In Buddhist monasteries, the mindfulness bell serves to remind people to begin their mindfulness practice. It is rung at the beginning of formal meditation sessions, and throughout the day to encourage people to be present no matter what they’re doing, whether chopping wood or fetching water. The mindfulness bell helps the monks and nuns integrate mindfulness practice into everything they do.
Outside of monasteries, we typically ring the mindfulness bell at the beginning of meditation classes. That’s a fine practice, but I think there’s something lacking in merely having the bell rung one time a week in a formal class. Really, when you think about it, there isn’t much purpose in ringing the bell before a class. We all know what we’re here for, right?
What I would encourage is to find another more useful mindfulness bell. One that is rung throughout your life. One you can use to reawaken at times throughout your day. For instance, you can use your phone to remind you to practice: Whenever you get a call or a text, pause and re-engage with the present moment. You can really use anything – the car horn honking, a new email message, the sound of your neighbor’s voice, the commercial break on TV… Find a sound or image that occurs frequently in your life, and once you hear it, use it to remind yourself to pause and reconnect.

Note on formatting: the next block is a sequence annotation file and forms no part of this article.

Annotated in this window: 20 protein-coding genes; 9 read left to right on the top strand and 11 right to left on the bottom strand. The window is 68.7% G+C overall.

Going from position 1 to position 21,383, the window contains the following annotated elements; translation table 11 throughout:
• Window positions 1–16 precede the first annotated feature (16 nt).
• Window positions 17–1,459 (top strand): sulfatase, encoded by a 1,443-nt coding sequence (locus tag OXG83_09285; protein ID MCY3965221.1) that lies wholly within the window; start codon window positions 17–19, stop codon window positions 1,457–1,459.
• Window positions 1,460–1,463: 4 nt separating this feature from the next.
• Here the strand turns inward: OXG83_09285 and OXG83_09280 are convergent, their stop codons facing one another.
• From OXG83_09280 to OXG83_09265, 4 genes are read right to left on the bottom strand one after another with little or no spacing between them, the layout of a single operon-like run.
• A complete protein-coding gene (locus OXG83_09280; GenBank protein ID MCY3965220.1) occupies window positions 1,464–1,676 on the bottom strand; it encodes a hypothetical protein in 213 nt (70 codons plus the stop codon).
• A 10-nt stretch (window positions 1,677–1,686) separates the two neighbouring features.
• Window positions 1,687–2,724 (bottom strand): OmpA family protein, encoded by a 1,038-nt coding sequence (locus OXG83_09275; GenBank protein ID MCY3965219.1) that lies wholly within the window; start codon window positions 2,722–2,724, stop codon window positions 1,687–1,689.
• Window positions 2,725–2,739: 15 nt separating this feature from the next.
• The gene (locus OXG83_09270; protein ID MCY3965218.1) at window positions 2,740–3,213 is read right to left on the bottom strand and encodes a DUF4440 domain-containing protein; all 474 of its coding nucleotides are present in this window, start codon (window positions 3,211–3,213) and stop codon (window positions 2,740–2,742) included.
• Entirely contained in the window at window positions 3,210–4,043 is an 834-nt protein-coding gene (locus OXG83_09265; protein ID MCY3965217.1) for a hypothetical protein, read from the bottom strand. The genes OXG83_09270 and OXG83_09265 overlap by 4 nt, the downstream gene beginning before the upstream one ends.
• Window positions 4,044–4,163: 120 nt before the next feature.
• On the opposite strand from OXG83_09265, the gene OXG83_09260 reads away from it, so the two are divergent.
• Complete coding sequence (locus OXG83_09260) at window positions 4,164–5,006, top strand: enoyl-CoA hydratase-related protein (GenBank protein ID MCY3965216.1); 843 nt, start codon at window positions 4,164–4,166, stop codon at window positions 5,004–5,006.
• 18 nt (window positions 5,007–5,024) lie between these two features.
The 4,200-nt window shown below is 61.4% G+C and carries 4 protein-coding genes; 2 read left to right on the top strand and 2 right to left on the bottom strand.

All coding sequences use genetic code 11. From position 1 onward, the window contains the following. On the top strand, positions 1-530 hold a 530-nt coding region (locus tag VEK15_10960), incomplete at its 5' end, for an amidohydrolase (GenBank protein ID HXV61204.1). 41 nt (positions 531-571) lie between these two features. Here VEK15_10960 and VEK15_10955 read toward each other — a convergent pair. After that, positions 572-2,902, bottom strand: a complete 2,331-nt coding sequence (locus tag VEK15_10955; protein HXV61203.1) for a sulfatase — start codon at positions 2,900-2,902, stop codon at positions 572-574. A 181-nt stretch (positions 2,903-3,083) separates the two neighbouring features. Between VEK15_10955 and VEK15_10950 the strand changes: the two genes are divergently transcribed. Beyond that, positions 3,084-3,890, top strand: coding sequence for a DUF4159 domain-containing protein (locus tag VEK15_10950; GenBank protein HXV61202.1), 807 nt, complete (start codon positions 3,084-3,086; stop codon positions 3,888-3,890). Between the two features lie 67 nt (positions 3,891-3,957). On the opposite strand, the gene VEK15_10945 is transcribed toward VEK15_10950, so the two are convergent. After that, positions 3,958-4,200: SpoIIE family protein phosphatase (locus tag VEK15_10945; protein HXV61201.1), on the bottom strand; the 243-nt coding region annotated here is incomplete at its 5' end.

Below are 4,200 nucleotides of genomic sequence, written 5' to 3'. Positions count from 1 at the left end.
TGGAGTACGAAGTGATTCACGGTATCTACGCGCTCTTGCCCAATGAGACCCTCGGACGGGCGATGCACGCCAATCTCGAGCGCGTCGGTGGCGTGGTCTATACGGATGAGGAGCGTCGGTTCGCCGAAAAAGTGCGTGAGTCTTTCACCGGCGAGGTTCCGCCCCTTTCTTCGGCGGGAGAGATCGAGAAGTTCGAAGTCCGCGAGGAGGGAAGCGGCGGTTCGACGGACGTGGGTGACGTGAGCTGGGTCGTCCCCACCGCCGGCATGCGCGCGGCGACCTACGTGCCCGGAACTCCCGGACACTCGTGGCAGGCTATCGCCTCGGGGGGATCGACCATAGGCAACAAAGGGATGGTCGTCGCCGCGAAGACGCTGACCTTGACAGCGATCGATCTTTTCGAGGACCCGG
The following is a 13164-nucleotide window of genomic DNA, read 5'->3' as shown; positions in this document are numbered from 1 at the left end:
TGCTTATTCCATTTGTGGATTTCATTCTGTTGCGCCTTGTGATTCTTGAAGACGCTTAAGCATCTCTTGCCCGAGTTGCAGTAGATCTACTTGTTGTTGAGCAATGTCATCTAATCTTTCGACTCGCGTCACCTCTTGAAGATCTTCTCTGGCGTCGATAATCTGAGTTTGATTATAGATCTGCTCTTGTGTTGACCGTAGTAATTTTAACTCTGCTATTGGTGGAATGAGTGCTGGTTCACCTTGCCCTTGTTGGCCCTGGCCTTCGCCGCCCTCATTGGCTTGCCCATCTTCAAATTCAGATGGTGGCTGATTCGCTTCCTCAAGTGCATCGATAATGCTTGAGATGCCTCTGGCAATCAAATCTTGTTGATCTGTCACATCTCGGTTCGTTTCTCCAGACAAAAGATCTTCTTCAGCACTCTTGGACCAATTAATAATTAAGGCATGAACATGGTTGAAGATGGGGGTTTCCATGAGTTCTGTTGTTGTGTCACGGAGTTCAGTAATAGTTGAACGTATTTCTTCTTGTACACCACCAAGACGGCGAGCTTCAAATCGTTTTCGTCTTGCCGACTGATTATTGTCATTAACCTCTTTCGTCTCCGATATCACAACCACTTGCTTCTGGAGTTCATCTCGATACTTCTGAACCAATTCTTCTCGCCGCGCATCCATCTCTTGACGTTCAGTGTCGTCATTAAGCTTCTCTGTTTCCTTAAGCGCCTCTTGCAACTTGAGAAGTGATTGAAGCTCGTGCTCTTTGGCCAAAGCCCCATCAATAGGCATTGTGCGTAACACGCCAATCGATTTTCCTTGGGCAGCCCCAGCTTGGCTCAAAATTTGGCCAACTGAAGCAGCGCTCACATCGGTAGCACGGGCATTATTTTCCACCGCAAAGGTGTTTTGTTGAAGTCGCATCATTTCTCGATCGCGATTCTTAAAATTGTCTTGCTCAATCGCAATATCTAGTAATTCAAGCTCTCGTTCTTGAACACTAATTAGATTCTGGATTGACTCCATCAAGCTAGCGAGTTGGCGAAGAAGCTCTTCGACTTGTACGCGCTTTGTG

Some people find it especially helpful to find sounds or images associated with stressful situations and make those their mindfulness bells. For instance, at work you can use an annoying co-worker’s voice, the phone in your office, or footsteps down the hall. In traffic, you can use cars honking, turn signals, red lights, or noisy cars. Be creative and co-opt a normal everyday thing into your mindfulness practice, cuing you one more time to turn your mind to the present. That way we have a bell that actually does what it supposed to, to remind us.